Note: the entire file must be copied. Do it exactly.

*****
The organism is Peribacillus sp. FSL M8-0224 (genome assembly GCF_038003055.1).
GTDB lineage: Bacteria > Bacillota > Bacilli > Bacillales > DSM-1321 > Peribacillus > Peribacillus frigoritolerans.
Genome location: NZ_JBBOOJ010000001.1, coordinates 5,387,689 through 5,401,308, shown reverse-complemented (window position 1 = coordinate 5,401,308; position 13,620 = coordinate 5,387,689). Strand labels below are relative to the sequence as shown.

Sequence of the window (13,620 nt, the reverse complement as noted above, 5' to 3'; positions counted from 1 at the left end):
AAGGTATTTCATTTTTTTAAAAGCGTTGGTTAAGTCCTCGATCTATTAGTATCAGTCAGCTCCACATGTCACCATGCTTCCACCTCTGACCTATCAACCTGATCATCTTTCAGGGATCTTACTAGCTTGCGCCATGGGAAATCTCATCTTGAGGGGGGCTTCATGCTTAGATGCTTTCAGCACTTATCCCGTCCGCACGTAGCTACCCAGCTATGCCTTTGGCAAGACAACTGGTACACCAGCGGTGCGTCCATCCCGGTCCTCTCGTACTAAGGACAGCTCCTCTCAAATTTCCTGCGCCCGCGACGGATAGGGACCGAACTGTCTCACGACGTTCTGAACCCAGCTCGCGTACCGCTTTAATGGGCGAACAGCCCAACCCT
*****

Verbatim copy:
The organism is Peribacillus sp. FSL M8-0224 (genome assembly GCF_038003055.1).
GTDB lineage: Bacteria > Bacillota > Bacilli > Bacillales > DSM-1321 > Peribacillus > Peribacillus frigoritolerans.
Genome location: NZ_JBBOOJ010000001.1, coordinates 5,387,689 through 5,401,308, shown reverse-complemented (window position 1 = coordinate 5,401,308; position 13,620 = coordinate 5,387,689). Strand labels below are relative to the sequence as shown.

Sequence of the window (13,620 nt, the reverse complement as noted above, 5' to 3'; positions counted from 1 at the left end):
AAGGTATTTCATTTTTTTAAAAGCGTTGGTTAAGTCCTCGATCTATTAGTATCAGTCAGCTCCACATGTCACCATGCTTCCACCTCTGACCTATCAACCTGATCATCTTTCAGGGATCTTACTAGCTTGCGCCATGGGAAATCTCATCTTGAGGGGGGCTTCATGCTTAGATGCTTTCAGCACTTATCCCGTCCGCACGTAGCTACCCAGCTATGCCTTTGGCAAGACAACTGGTACACCAGCGGTGCGTCCATCCCGGTCCTCTCGTACTAAGGACAGCTCCTCTCAAATTTCCTGCGCCCGCGACGGATAGGGACCGAACTGTCTCACGACGTTCTGAACCCAGCTCGCGTACCGCTTTAATGGGCGAACAGCCCAACCCT